Benjamin Zander conducts the Boston Philharmonic Orchestra. At the age of 45, he had a life changing insight. He explained, “I’d been conducting for twenty years, and I suddenly had a realization. The conductor of an orchestra doesn’t make a sound. [His power depends] on his ability to make other people powerful. And that changed everything for me. I realized my job was to awaken possibility in other people.” He continued, “If their eyes are not shining, you know you’re doing it. If the eyes are not shining, you get to ask a question: who am I being that my players’ eyes are not shining?”*
Because I raised a violinist, I had often made the association between motherhood and conducting (although mothers rarely get to take a bow). But Mr. Zander’s comments take the orchestrating of a family to a whole new level.
1. The conductor doesn’t make a sound. Now, you and I both know that parents make sounds, sometimes very loud ones. But, if you stop and think about it, so does a conductor. In rehearsal. But, as the curtain opens for a live performance, he is mute and trusts the musicians to do as they’ve been trained. We guide, instruct, and discipline in private, at home. However, when the curtain rises on experiences in the world, on a child leaving home for college, we have to trust that our training has been done well because it is now too late for words.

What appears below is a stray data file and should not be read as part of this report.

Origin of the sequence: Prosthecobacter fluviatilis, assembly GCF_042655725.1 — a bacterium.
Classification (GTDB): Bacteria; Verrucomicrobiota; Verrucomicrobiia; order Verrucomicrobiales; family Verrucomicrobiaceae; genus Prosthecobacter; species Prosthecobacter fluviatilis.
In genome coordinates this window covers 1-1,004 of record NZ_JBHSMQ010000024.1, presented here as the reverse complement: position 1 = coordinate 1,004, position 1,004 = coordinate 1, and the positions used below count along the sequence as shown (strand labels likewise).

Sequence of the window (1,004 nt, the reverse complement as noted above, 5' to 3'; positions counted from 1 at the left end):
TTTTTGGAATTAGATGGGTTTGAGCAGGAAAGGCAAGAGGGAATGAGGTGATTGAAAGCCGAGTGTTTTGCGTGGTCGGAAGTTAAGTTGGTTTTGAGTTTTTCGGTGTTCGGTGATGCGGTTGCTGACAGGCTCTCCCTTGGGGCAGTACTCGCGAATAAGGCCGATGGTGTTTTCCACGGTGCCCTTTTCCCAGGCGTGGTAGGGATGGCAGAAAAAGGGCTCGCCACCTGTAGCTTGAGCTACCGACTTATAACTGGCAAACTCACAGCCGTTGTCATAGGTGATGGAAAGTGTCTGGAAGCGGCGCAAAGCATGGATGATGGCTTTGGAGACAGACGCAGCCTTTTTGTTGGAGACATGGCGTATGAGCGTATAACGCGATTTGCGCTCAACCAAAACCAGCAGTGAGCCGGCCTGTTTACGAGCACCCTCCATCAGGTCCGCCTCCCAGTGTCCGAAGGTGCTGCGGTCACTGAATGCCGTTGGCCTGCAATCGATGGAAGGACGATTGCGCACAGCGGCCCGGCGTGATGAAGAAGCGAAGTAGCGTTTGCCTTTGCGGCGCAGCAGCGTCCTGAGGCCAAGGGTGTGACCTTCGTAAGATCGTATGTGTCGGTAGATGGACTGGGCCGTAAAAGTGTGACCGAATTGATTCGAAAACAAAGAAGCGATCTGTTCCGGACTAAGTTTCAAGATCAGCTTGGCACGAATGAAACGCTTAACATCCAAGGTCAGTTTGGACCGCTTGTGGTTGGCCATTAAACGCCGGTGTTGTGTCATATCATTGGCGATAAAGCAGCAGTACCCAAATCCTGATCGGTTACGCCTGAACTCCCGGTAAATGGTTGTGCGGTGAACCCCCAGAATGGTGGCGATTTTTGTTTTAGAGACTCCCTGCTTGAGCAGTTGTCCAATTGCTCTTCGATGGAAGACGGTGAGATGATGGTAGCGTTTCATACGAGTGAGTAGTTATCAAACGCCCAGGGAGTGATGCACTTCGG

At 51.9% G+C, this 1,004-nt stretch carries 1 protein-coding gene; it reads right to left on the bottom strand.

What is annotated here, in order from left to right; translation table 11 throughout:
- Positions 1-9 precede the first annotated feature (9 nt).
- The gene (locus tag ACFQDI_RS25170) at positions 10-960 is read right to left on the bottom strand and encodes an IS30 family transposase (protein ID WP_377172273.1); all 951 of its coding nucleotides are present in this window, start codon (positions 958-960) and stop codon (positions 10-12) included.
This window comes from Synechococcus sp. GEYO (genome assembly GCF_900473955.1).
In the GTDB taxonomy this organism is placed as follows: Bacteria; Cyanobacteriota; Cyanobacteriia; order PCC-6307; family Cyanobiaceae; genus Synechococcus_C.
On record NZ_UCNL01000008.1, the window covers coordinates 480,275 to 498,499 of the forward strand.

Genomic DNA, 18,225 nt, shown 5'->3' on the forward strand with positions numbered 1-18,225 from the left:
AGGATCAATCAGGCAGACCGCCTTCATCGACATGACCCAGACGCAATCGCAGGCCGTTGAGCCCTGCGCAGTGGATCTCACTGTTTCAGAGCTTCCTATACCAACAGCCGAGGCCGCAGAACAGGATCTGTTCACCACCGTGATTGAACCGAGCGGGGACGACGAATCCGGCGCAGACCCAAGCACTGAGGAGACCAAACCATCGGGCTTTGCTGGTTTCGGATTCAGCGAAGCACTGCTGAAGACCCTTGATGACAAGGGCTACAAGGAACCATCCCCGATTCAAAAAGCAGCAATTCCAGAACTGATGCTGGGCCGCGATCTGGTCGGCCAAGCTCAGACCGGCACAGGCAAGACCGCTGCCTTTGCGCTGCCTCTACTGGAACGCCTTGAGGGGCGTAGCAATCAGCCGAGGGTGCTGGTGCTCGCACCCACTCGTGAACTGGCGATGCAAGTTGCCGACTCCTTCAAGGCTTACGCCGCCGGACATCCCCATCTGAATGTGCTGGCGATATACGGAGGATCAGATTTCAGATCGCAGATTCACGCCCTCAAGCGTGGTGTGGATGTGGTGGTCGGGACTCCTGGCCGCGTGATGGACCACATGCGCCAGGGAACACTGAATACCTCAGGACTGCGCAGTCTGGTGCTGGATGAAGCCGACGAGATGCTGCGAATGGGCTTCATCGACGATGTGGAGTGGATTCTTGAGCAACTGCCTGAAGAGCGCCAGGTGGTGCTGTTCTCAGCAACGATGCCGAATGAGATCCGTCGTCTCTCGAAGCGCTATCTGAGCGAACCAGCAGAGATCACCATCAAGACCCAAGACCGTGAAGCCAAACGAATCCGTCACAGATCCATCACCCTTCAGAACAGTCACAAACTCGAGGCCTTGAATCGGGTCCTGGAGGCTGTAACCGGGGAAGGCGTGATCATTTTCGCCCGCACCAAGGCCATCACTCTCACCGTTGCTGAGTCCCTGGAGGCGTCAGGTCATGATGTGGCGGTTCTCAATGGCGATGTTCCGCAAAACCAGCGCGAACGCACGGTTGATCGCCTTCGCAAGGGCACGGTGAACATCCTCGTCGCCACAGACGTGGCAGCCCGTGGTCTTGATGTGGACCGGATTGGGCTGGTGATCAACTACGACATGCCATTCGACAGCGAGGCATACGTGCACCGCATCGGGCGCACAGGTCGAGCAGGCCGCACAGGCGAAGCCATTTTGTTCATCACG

2. A conductor’s power depends on his ability to make other people powerful. Wow! That hits a little close to home. Are we empowering others or keeping control ourselves? It is only when we help our children learn their own power that we have been truly successful.
3. It is a conductor’s job to awaken possibility. Possibility is such a fragile and precious thing. Are you calling out your children’s possibility or expecting them to fit in a mold? I’ll be honest, neither of my kids turned out the way I would have guessed before I became their mother. However, once they entered my life, I found myself shifting my expectations and my training plans to fit who they were at their core. I had to move outside of myself to develop their possibilities.
4. Who am I being that my players’ eyes are not shining? He doesn’t pass the buck. He doesn’t blame the musicians, or their lack of practice or their age or their situation. If their eyes are not shining, he questions who he is being, what he is doing. Who am I being, as a parent, if my children’s eyes are dull? May the wrestling with these questions result in a home filled with lovely music!
*EntreLeadership by Dave Ramsey
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